Zinc mobilized from endogenous stores serves as a signaling agent in the brain, pancreas, prostate, and other organs. In the central nervous system, high concentrations of mobile zinc of poorly defined function are heterogeneously distributed throughout the brain. Elucidating mobile zinc neurobiology requires sophisticated probes that selectively report its time-dependent location and concentration within live cells, tissues, and animals. The invention and application of luminescent probes allow one to track the spatiotemporal properties of mobile zinc, providing insight into its functions. This proposal delineates strategies for generating advanced fluorescent zinc sensors that overcome the limitations of current probes, mainly pH sensitivity, adventitious localization, and an inability t operate effectively in the near-infrared (NIR) region.
The first aim i s to install zinc- reactive esters onto the fluorophore scaffold to greatly improve the dynamic range, pH profile, and targetability of the sensors. Esterified probes can be made impervious to unwanted proton- or esterase-induced turn-on, rendering them essentially non-fluorescent, and can be delivered to discrete locales in live cells. Zinc-promoted de-esterification restores fluorescence, generating a bright, Zn-selective signal. In the second aim, a related but distinctive strategy will provide mobile zinc sensors that operate at long wavelengths required for deep tissue penetration. Zinc-induced fluorescence will be generated by promoting a major change in molecular structure of a probe from a dark form to an emissive, extensively conjugated isomer via ring-opening of benzooxazinoindoles and related molecules. The resulting chemistry will generate red and NIR fluorescent products in a reversible, pH-insensitive, and biocompatible manner. With these new reaction-based sensing mechanisms, the first two aims address the issues of dynamic range, pH-sensitivity, and imaging depth that have limited progress in mobile zinc sensing.
The third aim i ntroduces peptide- and protein-based targeting vectors that localize small-molecule zinc sensors to discrete subcellular locales. This strategy overcomes uncontrolled localization inherent to existing small-molecule fluorescent probes and provides spatial information not available via optical microscopy by limiting turn-on only to situations where Zn2+ arrives at a programmed target. These platforms also offer access to ratiometric sensors with variable zinc-binding fluorophores to tune their Kd and emission wavelength, as well as access to localization modules.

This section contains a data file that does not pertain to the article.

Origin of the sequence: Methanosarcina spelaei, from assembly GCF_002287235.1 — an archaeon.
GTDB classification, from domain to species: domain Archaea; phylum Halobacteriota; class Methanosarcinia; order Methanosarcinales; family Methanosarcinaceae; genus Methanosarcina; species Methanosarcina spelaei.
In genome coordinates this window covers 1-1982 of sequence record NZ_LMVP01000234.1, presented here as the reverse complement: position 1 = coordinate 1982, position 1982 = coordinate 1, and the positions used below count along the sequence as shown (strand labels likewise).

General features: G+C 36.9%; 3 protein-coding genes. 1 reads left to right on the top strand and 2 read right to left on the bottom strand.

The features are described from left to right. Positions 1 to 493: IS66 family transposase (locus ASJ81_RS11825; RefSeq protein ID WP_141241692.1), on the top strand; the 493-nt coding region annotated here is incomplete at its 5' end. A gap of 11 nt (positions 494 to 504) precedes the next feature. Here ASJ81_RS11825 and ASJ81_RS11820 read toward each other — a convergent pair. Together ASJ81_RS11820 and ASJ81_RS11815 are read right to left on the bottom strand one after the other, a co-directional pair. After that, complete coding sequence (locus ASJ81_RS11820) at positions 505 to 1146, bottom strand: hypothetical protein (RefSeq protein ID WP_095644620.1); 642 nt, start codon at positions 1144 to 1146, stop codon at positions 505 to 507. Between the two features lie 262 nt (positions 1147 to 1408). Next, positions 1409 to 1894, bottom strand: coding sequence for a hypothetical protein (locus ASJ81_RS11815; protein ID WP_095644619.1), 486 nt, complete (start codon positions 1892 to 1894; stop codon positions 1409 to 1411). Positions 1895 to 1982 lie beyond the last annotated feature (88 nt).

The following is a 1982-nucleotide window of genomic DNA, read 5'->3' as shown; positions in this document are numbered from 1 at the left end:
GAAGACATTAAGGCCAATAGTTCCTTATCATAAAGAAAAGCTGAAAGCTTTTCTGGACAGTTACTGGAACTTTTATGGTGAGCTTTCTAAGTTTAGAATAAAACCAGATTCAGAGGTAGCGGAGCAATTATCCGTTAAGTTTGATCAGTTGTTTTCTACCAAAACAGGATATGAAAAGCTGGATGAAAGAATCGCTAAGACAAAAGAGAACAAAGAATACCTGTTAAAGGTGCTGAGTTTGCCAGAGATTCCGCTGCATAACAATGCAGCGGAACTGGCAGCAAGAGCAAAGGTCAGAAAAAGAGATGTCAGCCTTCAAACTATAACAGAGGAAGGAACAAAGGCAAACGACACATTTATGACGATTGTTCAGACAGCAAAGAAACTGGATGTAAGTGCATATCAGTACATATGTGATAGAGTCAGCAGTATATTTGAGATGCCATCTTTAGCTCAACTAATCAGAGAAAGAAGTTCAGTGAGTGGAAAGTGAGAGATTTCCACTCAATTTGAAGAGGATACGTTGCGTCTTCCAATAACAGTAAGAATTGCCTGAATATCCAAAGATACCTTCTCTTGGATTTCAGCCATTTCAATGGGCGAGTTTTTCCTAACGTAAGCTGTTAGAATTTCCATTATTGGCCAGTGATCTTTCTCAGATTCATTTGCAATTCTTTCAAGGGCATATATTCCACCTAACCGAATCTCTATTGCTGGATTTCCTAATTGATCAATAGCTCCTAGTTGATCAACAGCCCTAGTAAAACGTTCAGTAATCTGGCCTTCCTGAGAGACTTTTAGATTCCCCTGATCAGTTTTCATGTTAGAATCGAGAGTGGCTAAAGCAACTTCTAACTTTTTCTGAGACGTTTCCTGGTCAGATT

The final aim applies the foregoing novel constructs to address the action of mobile zinc in neural progenitor cells and sensory circuits. With sensors at programmed cellular locales, changes in zinc pools during neural progenitor cell differentiation will be determined. Through collaborations, targetable, reaction-based probes will be applied in live tissues and animals to help elucidate the functions of mobile zinc. Because the strategies outlined here can be applied to visualize analytes apart from zinc, they will impact other research areas in neurochemistry and offer fundamental insights into the physiology and pathology of metals in the brain.

Public Health Relevance

Mobile forms of zinc are thought to play critical roles in the physiology of memory formation, the differentiation of neural stem cells, and the processing of sensory information. When mobilized in an uncontrolled manner, for example during optic nerve damage, zinc contributes to neurodegeneration, a process that can be prevented and even reversed by rapid chelation with zinc-specific reagents. This research program will supply tools for revealing the spatiotemporal distribution of mobile zinc, apply them to map its cellular sources and targets during electrophysiological and chemical stimulation in neural progenitor cells, live brain slices, and animals, and provide knowledge essential for the development of novel protocols and compounds to treat disorders stemming from mobile zinc dysregulation.

National Institute of Health (NIH)
National Institute of General Medical Sciences (NIGMS)
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Anderson, Vernon
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Massachusetts Institute of Technology
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